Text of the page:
Chef Rahul Akerkar Looks Back On The Milestones That Made Him A Household Name
While working restaurants in New York City in the 1980s, my life played out like a sex-and-booze-fuelled episode of Kitchen Confidential. So, when I came back to India in 1989 and found the country stuck in a colonial time warp, with the ‘white sauce baked diss’ (sic) representing all Western food, I knew I had my work cut out.
There wasn’t a basil leaf in sight when I started cooking here. I grew the herb at home and was the only guy in town with the stuff. On weekends, we’d have sheets of fresh pasta drying all over our living room. It was mental. I even started a delicatessen chain — Indigo Deli — just so I could make myself, and everyone else, a wholesome bloody ham and cheese sandwich!
In the early ’90s, cooking here was not craft-driven, and the restaurant business wasn’t chef driven; the seths counted money in the front while the cooks worked in sweatshops in back. So, when Under The Over opened in Mumbai in April 1992, on my birthday, there was no other dining experience quite like it in the country, outside of a hotel. And when we opened Indigo in a beautiful heritage bungalow in Colaba seven years later, at the turn of the century (once again on my birthday), there was nothing like that either.
Indigo became famous for an elevated dining experience with modern and classic-modern food at the centre of everything. The first restaurant in India to have over 300 wine labels and a schmoozy Sunday brunch. It was just correct ‘restauranting’, if you will.Sometimes, I think that maybe all we did was to accidentally be in the right place, at the right time, just doing things right, you know?
But of course, it’s more than that.
As entrepreneur chefs, we consciously took the decision to not hide behind our toques (white hats), and instead, wear them with a sense of pride and ownership. This also made us a lot more accountable for what we were serving our guests. Which was intended to be innovative, creative, flavour-centric food. A menu that never ignored its context…
We did a popular red snapper with a solad chi kadi-inspired sauce, a basil pesto poha and a tuna loin spiced with methi in a Shiraz wine and clove reduction. I didn’t just replicate what I had learned abroad. I adapted it. I had to. After all, my chefs were Indian, their taste buds were Indian, my ingredients were Indian and the audience also, mostly Indian. Growing up with mixed parentage (an American mother and a Maharashtrian dad), my taste buds were all over the place — food at home was always a ‘khichdi’! Sometimes, I don’t know whether I Indianised Western food or Westernised Indian food, but, for me, it’s just what works in the mouth and on the tongue.
Indigo’s growth graph defeated any expectation. Usually, an establishment has a peak phase and then a plateau before it starts to ebb as a restaurant loses favour. We peaked for 10 years! Even we couldn’t understand it. I spent 5.5 crore rupees on Indigo in 1998. Unheard of! If I looked at that business plan today, I’d throw it in the freaking garbage. I was foolish. But I was driven by something I had to do, more than how I was going to do it.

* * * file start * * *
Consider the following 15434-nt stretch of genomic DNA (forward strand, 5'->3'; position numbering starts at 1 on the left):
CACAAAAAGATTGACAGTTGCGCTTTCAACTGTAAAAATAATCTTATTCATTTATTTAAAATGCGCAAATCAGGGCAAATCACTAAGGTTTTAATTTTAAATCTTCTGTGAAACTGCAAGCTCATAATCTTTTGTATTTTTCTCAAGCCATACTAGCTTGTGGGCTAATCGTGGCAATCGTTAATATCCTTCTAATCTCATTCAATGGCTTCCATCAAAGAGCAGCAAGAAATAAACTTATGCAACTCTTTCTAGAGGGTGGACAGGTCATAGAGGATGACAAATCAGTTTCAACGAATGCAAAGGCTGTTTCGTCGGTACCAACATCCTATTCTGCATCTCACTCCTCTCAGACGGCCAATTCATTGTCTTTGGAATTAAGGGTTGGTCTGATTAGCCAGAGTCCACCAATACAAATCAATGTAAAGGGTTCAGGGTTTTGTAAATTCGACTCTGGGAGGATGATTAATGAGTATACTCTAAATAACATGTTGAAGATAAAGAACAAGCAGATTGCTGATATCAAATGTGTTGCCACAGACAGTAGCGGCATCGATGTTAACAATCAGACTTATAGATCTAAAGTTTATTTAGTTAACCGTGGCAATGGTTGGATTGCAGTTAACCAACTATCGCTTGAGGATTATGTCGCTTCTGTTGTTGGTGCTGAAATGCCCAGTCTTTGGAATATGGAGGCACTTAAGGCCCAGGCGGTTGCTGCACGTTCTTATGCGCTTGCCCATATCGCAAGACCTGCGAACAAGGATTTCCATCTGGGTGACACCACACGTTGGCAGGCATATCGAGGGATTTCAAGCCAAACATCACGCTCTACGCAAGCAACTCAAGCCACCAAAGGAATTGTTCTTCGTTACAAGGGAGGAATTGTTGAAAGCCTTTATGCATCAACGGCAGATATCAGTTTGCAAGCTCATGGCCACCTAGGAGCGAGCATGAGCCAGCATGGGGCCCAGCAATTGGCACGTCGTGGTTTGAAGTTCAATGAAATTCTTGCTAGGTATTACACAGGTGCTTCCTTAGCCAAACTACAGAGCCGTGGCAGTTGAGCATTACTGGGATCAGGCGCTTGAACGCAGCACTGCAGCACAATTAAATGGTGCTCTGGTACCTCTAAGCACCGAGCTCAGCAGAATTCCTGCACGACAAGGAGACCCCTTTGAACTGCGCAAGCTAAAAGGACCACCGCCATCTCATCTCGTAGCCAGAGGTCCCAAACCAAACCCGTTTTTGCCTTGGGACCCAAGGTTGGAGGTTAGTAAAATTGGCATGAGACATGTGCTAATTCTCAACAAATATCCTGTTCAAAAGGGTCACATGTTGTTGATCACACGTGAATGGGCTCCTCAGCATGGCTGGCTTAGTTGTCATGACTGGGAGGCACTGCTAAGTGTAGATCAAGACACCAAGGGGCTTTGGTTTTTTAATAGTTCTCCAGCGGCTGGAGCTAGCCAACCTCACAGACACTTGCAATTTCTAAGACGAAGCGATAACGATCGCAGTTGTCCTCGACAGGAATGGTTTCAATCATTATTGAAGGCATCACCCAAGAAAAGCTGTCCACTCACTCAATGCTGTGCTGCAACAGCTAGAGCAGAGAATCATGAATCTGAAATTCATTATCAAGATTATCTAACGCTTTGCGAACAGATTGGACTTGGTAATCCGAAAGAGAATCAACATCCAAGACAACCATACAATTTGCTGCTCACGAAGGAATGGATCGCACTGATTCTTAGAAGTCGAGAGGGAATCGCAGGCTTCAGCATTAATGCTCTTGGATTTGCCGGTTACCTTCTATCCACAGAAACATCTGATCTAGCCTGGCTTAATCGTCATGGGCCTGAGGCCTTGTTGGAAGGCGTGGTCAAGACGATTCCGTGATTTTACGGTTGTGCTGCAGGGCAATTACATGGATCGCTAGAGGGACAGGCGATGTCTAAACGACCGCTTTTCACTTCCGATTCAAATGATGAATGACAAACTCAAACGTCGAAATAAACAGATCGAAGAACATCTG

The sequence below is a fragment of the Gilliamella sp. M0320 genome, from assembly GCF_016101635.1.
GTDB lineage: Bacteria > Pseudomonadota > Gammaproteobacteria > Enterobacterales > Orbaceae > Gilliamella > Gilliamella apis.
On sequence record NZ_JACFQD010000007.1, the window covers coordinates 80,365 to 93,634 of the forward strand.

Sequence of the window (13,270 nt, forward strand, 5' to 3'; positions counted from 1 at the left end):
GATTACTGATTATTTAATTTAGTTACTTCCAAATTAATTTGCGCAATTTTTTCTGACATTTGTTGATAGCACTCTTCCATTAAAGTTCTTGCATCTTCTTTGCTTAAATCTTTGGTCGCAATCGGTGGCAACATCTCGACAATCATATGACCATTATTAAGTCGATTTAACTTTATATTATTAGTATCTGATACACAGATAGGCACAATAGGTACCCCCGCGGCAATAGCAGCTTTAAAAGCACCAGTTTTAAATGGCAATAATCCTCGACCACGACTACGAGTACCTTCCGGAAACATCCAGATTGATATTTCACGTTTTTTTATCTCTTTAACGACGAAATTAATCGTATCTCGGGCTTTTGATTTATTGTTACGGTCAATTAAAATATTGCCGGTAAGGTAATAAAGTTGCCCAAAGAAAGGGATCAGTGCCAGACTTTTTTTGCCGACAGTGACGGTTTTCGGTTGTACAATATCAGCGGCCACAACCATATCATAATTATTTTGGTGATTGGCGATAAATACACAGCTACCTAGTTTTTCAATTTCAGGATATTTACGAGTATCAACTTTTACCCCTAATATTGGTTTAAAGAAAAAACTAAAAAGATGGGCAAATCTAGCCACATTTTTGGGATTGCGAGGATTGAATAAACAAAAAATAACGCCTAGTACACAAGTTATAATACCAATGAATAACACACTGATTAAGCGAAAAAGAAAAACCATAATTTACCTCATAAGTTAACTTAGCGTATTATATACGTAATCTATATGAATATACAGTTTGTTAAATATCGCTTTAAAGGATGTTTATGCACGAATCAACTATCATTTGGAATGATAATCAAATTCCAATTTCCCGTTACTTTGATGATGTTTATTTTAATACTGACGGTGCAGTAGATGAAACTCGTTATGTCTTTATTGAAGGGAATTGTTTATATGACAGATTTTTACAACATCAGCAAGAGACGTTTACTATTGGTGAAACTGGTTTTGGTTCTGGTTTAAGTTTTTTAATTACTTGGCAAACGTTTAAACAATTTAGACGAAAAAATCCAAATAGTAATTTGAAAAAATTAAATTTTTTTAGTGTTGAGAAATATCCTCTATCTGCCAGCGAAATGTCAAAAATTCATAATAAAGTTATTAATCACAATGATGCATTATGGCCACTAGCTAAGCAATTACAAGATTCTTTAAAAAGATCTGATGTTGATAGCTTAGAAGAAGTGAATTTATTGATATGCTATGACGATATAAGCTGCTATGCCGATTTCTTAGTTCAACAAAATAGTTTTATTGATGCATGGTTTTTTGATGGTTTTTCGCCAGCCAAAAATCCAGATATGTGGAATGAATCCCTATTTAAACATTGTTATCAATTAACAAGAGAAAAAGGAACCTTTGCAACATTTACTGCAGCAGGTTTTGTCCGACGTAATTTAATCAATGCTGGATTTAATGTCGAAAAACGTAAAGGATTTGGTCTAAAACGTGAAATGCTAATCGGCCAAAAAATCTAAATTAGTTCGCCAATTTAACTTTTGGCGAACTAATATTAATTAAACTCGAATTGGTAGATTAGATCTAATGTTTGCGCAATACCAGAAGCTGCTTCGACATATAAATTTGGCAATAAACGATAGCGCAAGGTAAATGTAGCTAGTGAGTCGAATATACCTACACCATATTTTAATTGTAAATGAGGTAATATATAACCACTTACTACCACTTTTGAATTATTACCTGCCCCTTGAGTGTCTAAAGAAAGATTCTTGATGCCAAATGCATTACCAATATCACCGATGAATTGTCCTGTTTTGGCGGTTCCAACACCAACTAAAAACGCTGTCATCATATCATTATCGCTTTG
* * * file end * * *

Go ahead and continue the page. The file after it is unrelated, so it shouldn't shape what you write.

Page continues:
Somewhere after Indigo’s mad success, I lost myself and that vision by studying the market too much instead of closing my eyes and asking myself, “What do you want to do?” Finally, I just stopped listening to other people.
Qualia, which opened this April on my 60th birthday, is a very modern, polished space…and all I hope, all I really hope, is that we do not get labelled as ‘fine dining’ because of it. The idea of haute cuisine — fiddly, intimidating food and fawning service — is kaput. I saw that in my eating expeditions to 15 or more cities in the last couple of years. I love how high-end Michelin star restaurants today can be really casual. And this feels more like my style. A warm, stress-free, really inclusive dining experience. As I’ve grown older, I’ve become more open, more gracious, more generous…and that’s what I believe hospitality is about at heart.
I like really bright food now, with good acidity, a good play of sweet and sour. The margarita cocktail profile, the chaat flavour profile. That’s why we’ve been doing a lot of pickling of late. I’ve got 500 to 600 jars of pickled produce on the walls at Qualia, a sort of live installation, which we’ll use in the food so that it’s also an interactive experience in some way. Should be fun. Guests will watch us cook and chat with the chefs. It doesn’t matter as long as it’s fun and relaxed.
There’s an inventive playfulness that we have always tried to bring to the plate, decade after decade, inspired by local ideas and ingredients. But not for the sake of being clever or different. We never lose sight of what makes good, honest, tasty cooking. For example, a dish we’re debuting at Qualia, a goat cheese agnolotti with a ragu sauce made from banana flowers, is inspired by something we ate at a Bengali restaurant. It’s an innovative pasta and it’s effing delicious.
We don’t play with every recipe, though. I continue to gravitate towards the straightforward supper — like a good steak and sauce or a succulent roast chicken. Tough to get right every time!
All I ask of my guests is that they keep an open mind. Ask yourself if you’re enjoying what you’re eating and where you’re eating it; and if the answer is yes, then have the gumption to say, “Thanks, that was a great meal!” For God’s sake, just don’t tell me this is how it should or should not be done. Or that this is authentic and that’s not. I hate that word — ‘authentic’. What the hell? It’s my food and I’m doing it my way.
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